Nov 01, 2016 · By the 1960s, Ska became Jamaica's main genre of music. Because of its upbeat and energetic tempo, Ska began to be associated with dancing. Jamaican culture developed a style of dance called 'Skanking' to go along with Ska music. Ska music was first played in the 1950s in Jamaica, after the country achieved independence from Britain.
Music historians typically divide the history of Ska into three periods: the original Jamaican scene of the 1960s (First Wave); the English 2 Tone Ska revival of the late 1970s (Second Wave); and the third wave Ska movement, which started in the 1980s and rose to popularity in the US in the 1990s.
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Mar 26, 2019 · Many ska bands also later played reggae music, which came about later in the 1960s. Second-Wave Ska or "Two-Tone" Ska Two-tone (or 2 Tone) ska is the second wave of ska music, created in England in the 1970s. In creating this genre, traditional ska was fused with the (then) brand new style of music known as punk rock.
- A Ska Band Composition
- Influencers of Ska Music
- Ska Dances – Skanking
- Types of Ska Bands
The typical instruments in a ska band are bass, drums, guitars, keyboards and horns along with the occasional saxophone, Trombone, and trumpet. Guitars in ska bands are known to hit the 2nd, 3rd and 4th beats in the songs and drum hitting the 2nd and 4thbeats. The style of rhythm creates an energetic beat that makes it perfect for dancing. It is upbeat and exciting to be played at parties and social gatherings. What makes Ska music’s beat unique is that it focuses mainly on deep bass. In the 1960s, the music dominated even reggae music at a time when reggae was all the buzz.
Although he wasn’t a musician, Coxsone Dodd is a very significant figure in Ska history. Coxsone was just a disc jockey but realized Jamaica’s need for identity and pride while it tried to receive its independence from Great Britain. As part of his initiative, he decided to record all the favorite bands at the time. The recordings were conducted inside his famous studio named Studio One. The music gained popularity, and many different countries tried forming their groups. One such state is England, where the Second-wave of Ska took place before America took to the music style.
Skanking is a dance that originates from Jamaica. It is most commonly associated with Ska and Reggae music for its wild and energetic movements. The dance is relatively simple and fits the style of music perfectly. You can dance by performing ‘The Running Man’ and punching outward with balled fists. Alternatively shuffling your feet and hands while punching your fists, is another popular style in Skanking. Skanking is unique in itself, and ska music fanatics find that they can relate to the music through the unique dancing style too.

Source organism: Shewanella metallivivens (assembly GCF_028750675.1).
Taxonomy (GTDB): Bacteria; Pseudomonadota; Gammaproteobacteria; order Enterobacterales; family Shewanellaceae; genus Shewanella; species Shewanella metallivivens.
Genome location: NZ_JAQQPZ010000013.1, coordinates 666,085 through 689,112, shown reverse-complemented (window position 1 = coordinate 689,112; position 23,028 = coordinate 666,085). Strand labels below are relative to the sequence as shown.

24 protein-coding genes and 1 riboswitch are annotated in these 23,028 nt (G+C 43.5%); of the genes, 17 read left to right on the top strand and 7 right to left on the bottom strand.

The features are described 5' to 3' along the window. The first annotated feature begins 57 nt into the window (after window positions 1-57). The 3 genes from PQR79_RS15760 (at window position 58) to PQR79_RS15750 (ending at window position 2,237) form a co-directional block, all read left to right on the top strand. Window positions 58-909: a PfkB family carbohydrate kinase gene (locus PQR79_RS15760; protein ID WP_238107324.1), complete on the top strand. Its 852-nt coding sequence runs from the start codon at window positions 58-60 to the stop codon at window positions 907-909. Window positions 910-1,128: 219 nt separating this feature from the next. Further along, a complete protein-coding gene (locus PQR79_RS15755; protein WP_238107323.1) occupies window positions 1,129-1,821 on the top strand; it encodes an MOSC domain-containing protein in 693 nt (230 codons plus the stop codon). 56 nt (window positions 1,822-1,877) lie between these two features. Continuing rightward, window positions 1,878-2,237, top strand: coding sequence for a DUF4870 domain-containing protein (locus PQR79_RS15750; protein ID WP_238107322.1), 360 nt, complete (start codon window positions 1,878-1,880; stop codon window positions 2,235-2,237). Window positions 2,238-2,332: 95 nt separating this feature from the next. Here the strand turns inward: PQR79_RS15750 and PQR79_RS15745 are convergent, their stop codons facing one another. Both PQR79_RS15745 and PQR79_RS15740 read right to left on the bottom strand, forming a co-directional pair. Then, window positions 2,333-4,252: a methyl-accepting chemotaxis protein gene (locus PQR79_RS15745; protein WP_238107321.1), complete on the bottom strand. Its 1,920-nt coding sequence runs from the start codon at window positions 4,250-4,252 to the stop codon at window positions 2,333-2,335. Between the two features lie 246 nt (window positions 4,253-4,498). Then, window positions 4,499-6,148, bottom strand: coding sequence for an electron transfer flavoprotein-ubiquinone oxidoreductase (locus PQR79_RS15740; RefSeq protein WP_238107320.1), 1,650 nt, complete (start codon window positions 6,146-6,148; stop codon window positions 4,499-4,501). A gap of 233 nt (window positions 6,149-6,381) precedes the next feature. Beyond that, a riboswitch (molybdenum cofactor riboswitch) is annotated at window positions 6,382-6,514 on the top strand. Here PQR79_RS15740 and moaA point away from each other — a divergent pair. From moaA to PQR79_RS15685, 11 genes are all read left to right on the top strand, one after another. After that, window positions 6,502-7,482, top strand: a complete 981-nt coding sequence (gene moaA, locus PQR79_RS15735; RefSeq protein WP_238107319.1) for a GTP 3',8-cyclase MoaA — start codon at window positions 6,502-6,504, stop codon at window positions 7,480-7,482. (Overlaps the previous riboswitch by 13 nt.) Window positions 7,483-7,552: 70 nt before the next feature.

The most popular Ska bands include Desmond Dekker, the Skatalites, and The Melodians. The Melodians were a Ska band that later on ventured into playing reggae music, which was created after Ska in the1960s. Second waveSka or the Two-Tone is part of the evolution of Ska that was established in England. In the UK, Ska band members were racially mixed, with black and white members. Some of the two-tone bands were called Bad Manners, The Higsons and The Beat. The Third-wave Ska refers to the American Ska bands that were influenced by the Second-wave rather than traditional Ska. Some musicians of Third-wave Ska include The Toasters and Operation Ivy.
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Ska is a music genre that originated in Jamaica in the late 1950s and was the precursor to rocksteady and reggae. It combined elements of Caribbean mento and calypso with American jazz and rhythm and blues. Ska is characterized by a walking bass line accented with rhythms on the off beat. It was developed in Jamaica in the 1960s when Stranger Cole, Prince Buster, Clement "Coxsone" Dodd, and Duke Reid formed sound systems to play American rhythm and blues and then began recording their own songs.
Aug 06, 2002 · The Trojan label put out so many box sets during 2000-2001 that frustrated reggae fans seeking a good ska collection may look to a short, nicely packaged edition. Unfortunately, this one, subtitled "The History of Ska 1960-1966," isn't it.
- The Skatalites - 'Foundation Ska' The Skatalites are a band from Kingston, Jamaica, whose formation was facilitated by seminal producer Coxsone Dodd. They were notable for their large horn section, which became a standard for ska music, and in addition to recording their own tracks, frequently backed up other artists, such as Desmond Dekker and the Wailers.
- Prince Buster - 'Fabulous Greatest Hits' Prince Buster was one of the first artists to incorporate Rastafarian elements into his music, African-Rastafarian nyabinghi drumming in particular, thus contributing heavily to the developing sound of ska music as a genre, as well as marking the beginning of a long tradition of Rastafarian influences, both musical and spiritual, on Jamaican popular music.
- The Wailers - 'Simmer Down at Studio One' Before he was the man who became reggae's most famous name, Bob Marley was a clean-shaven young lad in the Wailers, a group known for their soulful vocal harmonies and sweet love songs.
- Desmond Dekker - 'Rudy Got Soul' In the early days of ska, Desmond Dekker was Jamaica's biggest star. He was also one of the first Jamaican musicians to have an international hit, with 1968's "The Israelites."